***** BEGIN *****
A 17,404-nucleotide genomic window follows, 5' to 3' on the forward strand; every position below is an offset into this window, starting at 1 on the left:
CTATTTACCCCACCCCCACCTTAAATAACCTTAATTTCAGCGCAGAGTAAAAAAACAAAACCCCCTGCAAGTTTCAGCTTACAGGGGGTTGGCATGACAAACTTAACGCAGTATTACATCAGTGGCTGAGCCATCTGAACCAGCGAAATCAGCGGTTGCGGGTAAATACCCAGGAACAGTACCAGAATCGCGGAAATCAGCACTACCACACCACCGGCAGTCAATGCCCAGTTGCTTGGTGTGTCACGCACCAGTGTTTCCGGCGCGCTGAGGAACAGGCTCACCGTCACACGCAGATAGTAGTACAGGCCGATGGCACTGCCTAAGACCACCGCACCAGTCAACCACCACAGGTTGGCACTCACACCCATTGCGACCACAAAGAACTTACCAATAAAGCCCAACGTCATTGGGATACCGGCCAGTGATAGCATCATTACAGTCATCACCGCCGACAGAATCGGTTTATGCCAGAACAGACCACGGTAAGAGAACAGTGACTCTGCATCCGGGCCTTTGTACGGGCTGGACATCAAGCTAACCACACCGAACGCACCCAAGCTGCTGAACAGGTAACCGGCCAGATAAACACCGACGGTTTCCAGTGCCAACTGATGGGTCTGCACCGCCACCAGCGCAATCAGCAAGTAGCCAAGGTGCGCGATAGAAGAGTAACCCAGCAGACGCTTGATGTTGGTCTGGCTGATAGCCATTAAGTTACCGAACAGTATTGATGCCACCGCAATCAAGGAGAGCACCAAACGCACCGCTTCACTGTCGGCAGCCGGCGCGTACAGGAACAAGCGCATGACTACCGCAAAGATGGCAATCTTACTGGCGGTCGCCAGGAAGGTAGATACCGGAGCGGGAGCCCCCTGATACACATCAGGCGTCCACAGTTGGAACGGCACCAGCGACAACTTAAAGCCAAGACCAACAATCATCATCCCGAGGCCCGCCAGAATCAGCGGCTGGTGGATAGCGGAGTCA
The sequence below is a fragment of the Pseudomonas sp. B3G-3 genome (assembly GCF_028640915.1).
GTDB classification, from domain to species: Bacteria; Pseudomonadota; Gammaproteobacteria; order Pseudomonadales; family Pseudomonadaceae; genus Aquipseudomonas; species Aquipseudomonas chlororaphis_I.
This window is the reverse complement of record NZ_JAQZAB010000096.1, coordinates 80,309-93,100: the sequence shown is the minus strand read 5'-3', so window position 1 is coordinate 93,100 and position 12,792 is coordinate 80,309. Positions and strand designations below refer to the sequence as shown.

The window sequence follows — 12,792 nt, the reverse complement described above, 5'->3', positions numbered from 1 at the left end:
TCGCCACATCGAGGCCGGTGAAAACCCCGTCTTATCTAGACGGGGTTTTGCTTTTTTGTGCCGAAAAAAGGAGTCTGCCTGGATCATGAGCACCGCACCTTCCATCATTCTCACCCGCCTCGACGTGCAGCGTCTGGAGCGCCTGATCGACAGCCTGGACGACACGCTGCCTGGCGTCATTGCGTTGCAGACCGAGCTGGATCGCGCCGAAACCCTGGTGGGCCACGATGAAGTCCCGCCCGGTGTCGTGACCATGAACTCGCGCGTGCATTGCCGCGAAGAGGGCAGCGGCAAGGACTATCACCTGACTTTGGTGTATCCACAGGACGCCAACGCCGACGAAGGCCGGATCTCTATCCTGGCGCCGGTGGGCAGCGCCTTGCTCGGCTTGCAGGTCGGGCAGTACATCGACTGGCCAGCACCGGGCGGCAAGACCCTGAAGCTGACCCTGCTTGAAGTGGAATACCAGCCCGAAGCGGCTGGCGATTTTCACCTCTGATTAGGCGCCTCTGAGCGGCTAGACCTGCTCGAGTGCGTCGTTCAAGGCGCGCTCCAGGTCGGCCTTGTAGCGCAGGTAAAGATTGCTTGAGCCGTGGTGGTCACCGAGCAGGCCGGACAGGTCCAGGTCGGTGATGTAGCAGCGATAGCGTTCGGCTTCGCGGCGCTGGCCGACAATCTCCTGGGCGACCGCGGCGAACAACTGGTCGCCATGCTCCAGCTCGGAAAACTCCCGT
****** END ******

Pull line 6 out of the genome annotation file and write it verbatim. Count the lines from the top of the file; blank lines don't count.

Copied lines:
The window sequence follows — 12,792 nt, the reverse complement described above, 5'->3', positions numbered from 1 at the left end: